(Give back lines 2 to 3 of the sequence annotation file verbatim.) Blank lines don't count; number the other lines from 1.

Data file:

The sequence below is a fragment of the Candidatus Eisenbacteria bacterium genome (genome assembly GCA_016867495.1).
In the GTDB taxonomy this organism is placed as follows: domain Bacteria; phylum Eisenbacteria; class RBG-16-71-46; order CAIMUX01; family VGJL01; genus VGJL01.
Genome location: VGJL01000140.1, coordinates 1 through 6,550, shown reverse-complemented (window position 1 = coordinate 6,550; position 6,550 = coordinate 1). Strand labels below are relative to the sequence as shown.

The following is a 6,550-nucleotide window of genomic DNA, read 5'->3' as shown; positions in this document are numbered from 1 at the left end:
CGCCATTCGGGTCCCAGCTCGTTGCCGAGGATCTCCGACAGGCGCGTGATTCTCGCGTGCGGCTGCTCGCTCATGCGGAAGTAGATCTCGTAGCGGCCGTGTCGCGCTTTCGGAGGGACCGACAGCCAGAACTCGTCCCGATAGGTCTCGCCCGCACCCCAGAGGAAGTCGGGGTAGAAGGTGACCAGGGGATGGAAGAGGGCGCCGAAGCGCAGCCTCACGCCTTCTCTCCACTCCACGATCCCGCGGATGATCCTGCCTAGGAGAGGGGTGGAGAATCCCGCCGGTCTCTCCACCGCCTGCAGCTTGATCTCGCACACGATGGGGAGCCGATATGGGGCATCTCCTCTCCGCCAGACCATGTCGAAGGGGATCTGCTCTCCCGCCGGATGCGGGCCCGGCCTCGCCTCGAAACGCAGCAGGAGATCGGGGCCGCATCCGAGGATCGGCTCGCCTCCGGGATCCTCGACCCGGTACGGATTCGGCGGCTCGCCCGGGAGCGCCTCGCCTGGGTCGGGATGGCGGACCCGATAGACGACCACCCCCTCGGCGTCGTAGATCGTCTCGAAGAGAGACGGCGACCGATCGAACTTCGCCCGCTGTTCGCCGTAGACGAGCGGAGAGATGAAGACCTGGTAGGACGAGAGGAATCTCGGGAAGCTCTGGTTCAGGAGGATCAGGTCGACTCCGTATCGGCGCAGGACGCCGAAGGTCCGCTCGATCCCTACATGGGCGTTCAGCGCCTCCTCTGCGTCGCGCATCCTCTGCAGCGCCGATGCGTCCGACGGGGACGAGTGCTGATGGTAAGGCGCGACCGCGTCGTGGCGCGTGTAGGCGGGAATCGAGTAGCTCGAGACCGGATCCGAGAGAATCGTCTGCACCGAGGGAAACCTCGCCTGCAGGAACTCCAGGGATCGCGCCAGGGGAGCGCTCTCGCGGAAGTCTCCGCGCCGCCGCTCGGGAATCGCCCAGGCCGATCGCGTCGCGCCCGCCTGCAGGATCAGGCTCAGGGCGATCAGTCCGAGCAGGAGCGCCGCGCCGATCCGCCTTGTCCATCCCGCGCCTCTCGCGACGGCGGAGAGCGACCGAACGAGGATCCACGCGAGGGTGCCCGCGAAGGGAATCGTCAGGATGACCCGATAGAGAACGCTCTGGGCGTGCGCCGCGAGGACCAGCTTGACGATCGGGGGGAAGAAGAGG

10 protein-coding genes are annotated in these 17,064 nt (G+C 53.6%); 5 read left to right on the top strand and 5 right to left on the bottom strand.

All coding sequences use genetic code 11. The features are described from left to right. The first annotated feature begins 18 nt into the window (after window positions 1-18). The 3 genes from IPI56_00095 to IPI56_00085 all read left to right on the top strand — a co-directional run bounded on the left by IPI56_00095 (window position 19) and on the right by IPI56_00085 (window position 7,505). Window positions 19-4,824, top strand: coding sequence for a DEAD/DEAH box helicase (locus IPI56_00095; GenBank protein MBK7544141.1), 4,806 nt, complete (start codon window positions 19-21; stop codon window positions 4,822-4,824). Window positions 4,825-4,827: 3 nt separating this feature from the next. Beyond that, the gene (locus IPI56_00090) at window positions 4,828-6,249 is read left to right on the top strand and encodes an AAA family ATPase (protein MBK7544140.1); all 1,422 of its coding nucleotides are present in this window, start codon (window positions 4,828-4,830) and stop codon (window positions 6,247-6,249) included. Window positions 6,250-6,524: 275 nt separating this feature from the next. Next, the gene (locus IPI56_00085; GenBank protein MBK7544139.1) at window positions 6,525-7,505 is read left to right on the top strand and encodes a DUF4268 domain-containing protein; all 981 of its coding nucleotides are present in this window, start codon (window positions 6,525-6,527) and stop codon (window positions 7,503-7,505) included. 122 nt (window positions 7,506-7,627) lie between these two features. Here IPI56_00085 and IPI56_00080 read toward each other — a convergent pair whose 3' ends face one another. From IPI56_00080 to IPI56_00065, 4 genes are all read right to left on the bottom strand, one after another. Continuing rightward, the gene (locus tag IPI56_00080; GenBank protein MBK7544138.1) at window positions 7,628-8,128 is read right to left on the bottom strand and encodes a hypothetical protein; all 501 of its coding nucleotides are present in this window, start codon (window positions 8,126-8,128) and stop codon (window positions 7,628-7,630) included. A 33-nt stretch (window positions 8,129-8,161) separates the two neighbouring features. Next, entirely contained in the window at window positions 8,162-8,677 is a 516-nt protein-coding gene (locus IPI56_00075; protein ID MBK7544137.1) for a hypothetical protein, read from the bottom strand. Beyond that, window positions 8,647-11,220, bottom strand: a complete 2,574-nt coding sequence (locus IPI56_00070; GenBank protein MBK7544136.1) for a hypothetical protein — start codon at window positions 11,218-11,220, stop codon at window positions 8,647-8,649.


In the GTDB taxonomy this organism is placed as follows: domain Bacteria; phylum Eisenbacteria; class RBG-16-71-46; order CAIMUX01; family VGJL01; genus VGJL01.
Genome location: VGJL01000140.1, coordinates 1 through 6,550, shown reverse-complemented (window position 1 = coordinate 6,550; position 6,550 = coordinate 1). Strand labels below are relative to the sequence as shown.